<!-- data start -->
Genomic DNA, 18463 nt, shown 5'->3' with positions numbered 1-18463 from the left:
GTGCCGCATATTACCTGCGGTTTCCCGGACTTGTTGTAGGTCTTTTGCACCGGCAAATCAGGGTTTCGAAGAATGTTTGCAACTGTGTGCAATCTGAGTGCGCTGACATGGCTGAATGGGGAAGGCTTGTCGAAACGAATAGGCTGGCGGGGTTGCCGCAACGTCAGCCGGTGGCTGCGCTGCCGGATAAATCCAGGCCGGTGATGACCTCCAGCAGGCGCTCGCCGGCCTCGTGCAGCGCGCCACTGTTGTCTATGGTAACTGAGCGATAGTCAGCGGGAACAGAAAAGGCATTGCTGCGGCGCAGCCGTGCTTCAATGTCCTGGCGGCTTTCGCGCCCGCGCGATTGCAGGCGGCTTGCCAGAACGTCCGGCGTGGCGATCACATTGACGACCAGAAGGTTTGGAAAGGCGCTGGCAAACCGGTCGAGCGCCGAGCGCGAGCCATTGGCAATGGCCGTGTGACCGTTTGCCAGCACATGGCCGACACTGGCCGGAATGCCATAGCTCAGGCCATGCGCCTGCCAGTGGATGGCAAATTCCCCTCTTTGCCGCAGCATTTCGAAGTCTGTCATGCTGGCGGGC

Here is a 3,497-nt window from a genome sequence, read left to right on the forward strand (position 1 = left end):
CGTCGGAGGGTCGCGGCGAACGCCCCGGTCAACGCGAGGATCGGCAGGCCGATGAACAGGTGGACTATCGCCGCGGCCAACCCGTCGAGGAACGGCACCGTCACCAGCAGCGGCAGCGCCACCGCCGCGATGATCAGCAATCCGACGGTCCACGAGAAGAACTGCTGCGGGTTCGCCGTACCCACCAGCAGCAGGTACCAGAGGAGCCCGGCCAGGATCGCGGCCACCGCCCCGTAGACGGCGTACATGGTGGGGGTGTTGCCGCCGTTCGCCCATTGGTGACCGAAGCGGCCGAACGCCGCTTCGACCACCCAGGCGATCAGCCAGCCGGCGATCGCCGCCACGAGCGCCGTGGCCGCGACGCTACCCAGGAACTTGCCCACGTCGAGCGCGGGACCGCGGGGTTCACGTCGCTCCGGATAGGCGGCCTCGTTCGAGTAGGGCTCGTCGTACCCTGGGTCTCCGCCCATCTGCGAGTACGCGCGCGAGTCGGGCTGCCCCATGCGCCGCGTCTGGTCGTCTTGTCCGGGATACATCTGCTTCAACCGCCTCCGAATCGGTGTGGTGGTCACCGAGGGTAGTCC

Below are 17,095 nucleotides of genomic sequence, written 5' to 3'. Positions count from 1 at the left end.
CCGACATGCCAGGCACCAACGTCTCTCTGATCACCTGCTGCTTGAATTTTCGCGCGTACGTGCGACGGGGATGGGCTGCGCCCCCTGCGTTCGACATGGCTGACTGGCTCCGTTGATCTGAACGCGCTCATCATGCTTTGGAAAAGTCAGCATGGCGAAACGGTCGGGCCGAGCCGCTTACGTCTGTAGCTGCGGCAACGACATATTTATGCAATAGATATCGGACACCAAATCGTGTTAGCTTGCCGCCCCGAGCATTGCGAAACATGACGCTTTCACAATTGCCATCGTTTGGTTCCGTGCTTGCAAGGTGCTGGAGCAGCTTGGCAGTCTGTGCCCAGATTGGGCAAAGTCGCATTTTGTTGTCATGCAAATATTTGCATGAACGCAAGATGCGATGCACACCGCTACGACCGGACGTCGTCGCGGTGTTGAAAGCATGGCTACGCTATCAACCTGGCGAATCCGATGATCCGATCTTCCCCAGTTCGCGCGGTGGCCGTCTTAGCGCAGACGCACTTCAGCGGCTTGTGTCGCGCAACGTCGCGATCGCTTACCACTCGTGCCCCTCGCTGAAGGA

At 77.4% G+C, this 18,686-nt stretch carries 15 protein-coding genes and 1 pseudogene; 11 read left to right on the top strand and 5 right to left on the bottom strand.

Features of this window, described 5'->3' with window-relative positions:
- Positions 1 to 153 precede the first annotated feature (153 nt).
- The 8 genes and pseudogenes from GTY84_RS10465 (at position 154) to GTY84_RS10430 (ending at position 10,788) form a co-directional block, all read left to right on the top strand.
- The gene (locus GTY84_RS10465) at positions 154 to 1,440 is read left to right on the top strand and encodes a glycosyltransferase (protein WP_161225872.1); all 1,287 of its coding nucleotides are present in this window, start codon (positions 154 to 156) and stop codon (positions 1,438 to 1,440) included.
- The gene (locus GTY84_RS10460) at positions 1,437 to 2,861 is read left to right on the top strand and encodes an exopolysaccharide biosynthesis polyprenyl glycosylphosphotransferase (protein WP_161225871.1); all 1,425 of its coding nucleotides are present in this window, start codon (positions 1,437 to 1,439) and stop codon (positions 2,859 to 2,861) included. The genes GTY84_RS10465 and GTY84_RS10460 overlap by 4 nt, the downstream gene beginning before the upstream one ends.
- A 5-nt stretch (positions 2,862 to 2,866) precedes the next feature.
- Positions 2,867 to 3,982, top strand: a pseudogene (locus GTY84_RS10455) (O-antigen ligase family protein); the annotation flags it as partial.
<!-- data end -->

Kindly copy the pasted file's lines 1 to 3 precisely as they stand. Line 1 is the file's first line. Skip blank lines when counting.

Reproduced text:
Genomic DNA, 18463 nt, shown 5'->3' with positions numbered 1-18463 from the left:
GTGCCGCATATTACCTGCGGTTTCCCGGACTTGTTGTAGGTCTTTTGCACCGGCAAATCAGGGTTTCGAAGAATGTTTGCAACTGTGTGCAATCTGAGTGCGCTGACATGGCTGAATGGGGAAGGCTTGTCGAAACGAATAGGCTGGCGGGGTTGCCGCAACGTCAGCCGGTGGCTGCGCTGCCGGATAAATCCAGGCCGGTGATGACCTCCAGCAGGCGCTCGCCGGCCTCGTGCAGCGCGCCACTGTTGTCTATGGTAACTGAGCGATAGTCAGCGGGAACAGAAAAGGCATTGCTGCGGCGCAGCCGTGCTTCAATGTCCTGGCGGCTTTCGCGCCCGCGCGATTGCAGGCGGCTTGCCAGAACGTCCGGCGTGGCGATCACATTGACGACCAGAAGGTTTGGAAAGGCGCTGGCAAACCGGTCGAGCGCCGAGCGCGAGCCATTGGCAATGGCCGTGTGACCGTTTGCCAGCACATGGCCGACACTGGCCGGAATGCCATAGCTCAGGCCATGCGCCTGCCAGTGGATGGCAAATTCCCCTCTTTGCCGCAGCATTTCGAAGTCTGTCATGCTGGCGGGC

Here is a 3,497-nt window from a genome sequence, read left to right on the forward strand (position 1 = left end):